Alexandria, Virginia (CNN) -- Chiquita Chavis is an Army Reservist who served in Afghanistan and is waiting to see if she'll be deployed for a second time.
But since returning from her first tour in 2010, she has fallen on hard times.
She came back to find that the civilian job she left had been restructured, and with only part-time work, she struggled to make ends meet for herself and her young daughter. They ended up living in a friend's garage.
"I never had to live in the street," said Chavis, 30. "But I (was) not in a situation where I could support myself on my own."
Chavis is not alone. While the Department of Veterans Affairs reports that overall veteran homeless rates are going down, female rates are going up. In fact, female veterans are the fastest-growing segment of the U.S. homeless population and are more at risk than their male counterparts, according to the report.
The VA says veterans become homeless for many reasons, including mental health issues and substance abuse. But it notes that female veterans can face additional challenges, such as sexual abuse. Female veterans are also more likely to be single parents, the VA says, which can make it more difficult to find adequate housing.
Chavis' luck changed at a job fair when she met Jaspen Boothe, a captain with the Army National Guard. Within days, Boothe had helped Chavis and her daughter move to a transitional home where they could stay until they got back on their feet.
Boothe, 35, considers it her mission to help her female comrades who are homeless or at risk of becoming homeless. Since 2011, she has provided transitional housing or financial assistance to more than 50 female veterans and their children through her nonprofit, Final Salute.
"Not every veteran is living under a bridge," Boothe said. "Not all veterans have mental issues. Not all veterans have experienced substance abuse. Some veterans have just fallen on hard times."
When they do fall, it can be hard for female veterans with children to find housing, according to the Government Accountability Office. It reported that 60% of the homeless shelters that serve female veterans don't accept children or have restrictions based on age or the number of children that can be housed.
In the past two years, Boothe has opened two transitional homes in the Virginia suburbs of Washington, where veterans and their children can live for up to two years while they get their lives back on track.
Her nonprofit also offers them assistance with child care, employment placement and accessing benefits or counseling through the VA.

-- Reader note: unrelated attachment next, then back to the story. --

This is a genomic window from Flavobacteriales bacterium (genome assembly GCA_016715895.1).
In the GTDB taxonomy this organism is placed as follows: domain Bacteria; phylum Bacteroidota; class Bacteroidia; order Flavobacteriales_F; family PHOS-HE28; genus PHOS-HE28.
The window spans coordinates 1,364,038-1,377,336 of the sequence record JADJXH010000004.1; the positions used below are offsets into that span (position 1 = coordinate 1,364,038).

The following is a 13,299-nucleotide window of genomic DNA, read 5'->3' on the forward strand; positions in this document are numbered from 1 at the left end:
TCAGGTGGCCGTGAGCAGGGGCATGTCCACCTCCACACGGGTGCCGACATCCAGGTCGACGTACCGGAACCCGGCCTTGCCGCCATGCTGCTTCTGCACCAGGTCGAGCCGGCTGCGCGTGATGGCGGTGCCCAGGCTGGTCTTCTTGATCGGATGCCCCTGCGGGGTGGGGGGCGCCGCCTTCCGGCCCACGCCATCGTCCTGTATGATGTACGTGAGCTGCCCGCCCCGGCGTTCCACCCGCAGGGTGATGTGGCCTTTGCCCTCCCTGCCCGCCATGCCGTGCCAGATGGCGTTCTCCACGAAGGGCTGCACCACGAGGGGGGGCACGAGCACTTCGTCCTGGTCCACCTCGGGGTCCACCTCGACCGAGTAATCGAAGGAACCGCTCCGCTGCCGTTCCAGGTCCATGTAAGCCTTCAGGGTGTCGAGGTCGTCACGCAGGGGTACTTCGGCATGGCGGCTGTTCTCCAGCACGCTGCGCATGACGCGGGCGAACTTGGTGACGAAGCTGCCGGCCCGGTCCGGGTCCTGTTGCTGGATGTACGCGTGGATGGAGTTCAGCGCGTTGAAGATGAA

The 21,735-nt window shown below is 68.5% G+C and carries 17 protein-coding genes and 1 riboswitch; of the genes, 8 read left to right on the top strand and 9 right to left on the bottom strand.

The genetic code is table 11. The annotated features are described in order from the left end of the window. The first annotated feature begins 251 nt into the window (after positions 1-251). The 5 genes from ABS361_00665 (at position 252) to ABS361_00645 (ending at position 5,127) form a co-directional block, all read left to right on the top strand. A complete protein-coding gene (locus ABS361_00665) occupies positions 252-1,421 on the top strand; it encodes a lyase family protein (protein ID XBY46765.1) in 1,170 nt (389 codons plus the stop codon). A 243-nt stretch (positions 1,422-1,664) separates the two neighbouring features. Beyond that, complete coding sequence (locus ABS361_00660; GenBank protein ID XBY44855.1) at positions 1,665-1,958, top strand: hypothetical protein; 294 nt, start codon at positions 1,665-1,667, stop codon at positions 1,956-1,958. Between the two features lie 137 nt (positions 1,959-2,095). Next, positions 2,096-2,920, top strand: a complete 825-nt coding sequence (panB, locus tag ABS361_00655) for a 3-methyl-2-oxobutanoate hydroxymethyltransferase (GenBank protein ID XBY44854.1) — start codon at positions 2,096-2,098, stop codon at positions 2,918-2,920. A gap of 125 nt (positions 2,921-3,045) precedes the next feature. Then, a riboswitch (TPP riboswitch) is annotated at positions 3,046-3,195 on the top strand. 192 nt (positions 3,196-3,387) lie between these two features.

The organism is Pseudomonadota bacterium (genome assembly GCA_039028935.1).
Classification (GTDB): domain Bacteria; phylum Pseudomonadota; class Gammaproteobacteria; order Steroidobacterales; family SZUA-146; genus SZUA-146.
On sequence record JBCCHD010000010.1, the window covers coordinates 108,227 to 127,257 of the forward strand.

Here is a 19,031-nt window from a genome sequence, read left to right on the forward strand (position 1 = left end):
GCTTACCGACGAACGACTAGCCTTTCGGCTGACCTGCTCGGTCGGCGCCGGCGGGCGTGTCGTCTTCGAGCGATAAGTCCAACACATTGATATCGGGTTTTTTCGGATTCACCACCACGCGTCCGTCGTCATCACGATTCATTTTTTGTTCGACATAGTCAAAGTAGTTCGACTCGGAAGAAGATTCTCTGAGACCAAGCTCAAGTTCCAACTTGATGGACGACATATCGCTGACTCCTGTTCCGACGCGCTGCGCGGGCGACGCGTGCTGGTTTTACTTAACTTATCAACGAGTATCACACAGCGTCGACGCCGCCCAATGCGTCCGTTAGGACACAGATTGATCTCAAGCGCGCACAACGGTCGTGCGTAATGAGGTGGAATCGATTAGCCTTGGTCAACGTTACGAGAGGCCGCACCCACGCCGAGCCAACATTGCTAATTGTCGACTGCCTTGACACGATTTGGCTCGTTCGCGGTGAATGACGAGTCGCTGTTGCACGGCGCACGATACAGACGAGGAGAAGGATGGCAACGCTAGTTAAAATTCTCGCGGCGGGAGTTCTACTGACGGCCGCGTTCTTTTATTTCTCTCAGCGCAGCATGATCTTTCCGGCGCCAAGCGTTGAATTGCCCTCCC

"We offer wrap-around services ... anything they could possibly need to help get themselves back in a state of independence," Boothe said. "We give all the tools that you need, but your success in this program is up to you."
Additionally, Boothe works to prevent homelessness by providing interest-free loans or grants to help female veterans pay for rent, deposit and utilities.
To date, she's helped 100 women and children through her programs, and she has given plenty of personal support and encouragement along the way.
"I definitely am someone who relates to them on their level," she said. "(I) let them know: "Hey, you can get past your circumstances. They're only temporary."
She should know; she was once homeless herself.
As a single mother, Boothe joined the Army Reserves to make a better life for herself and her young son. She was based in New Orleans and set to deploy to Iraq in 2005 when her life was turned upside down.
Hurricane Katrina hit. Boothe and her son were fine -- she'd already sent him to live with a relative in Missouri while she prepared to deploy -- but the family lost everything, and Boothe became homeless.
A month later, she was diagnosed with head, neck and throat cancer. She underwent surgery and radiation treatment at Brooke Army Medical Center in Texas, but she was eventually discharged from the Reserves because of her illness.
When Boothe asked the VA what assistance was available for her, she was told they didn't have any programs that could help with the challenges she was facing as a female veteran with a dependent child.
They referred her to local social services, which Boothe called probably the most demeaning experience of her life.
"You're treated basically as a baby's mama or a crack head, or some woman who's made a bunch of bad decisions with her life, and the only resources available were welfare," Boothe said. "I'm not a welfare mom, I'm a soldier."
Boothe joined her young son in Missouri, where she was able to eventually get her life back together. Today, her cancer is in remission, and she lives with her son, her new husband and their son in Virginia, where she is on active duty with the Army National Guard.
For years, Boothe considered her experience an isolated incident. But when she realized that other female veterans were struggling, too, she decided to take action. For her, it's part of the oath she swore to uphold when she entered the service.
"As a soldier, you raise your right hand, and with that comes certain responsibilities," she said. "One of those is to never leave a fallen comrade. ... So whether they're in or out of uniform, they have me if they need me."
Boothe's help has given Chavis the break she needed.
"I have a job now, and I got promoted in like two weeks," Chavis said. "I'm really at peace here, and I can focus on what my next steps are. ... Jas set me up for success."
Boothe is determined to help as many female veterans as she can. At the end of the month, she'll be getting another opportunity when she starts her dream job: working in women veterans outreach at the VA.
One way or another, her ultimate goal is to make organizations like hers obsolete.
"I don't have a blueprint, but I'm going to figure it out," she said. "It's my duty as a soldier to help my fellow sisters."
Want to get involved? Check out the Final Salute website at www.finalsaluteinc.org and see how to help.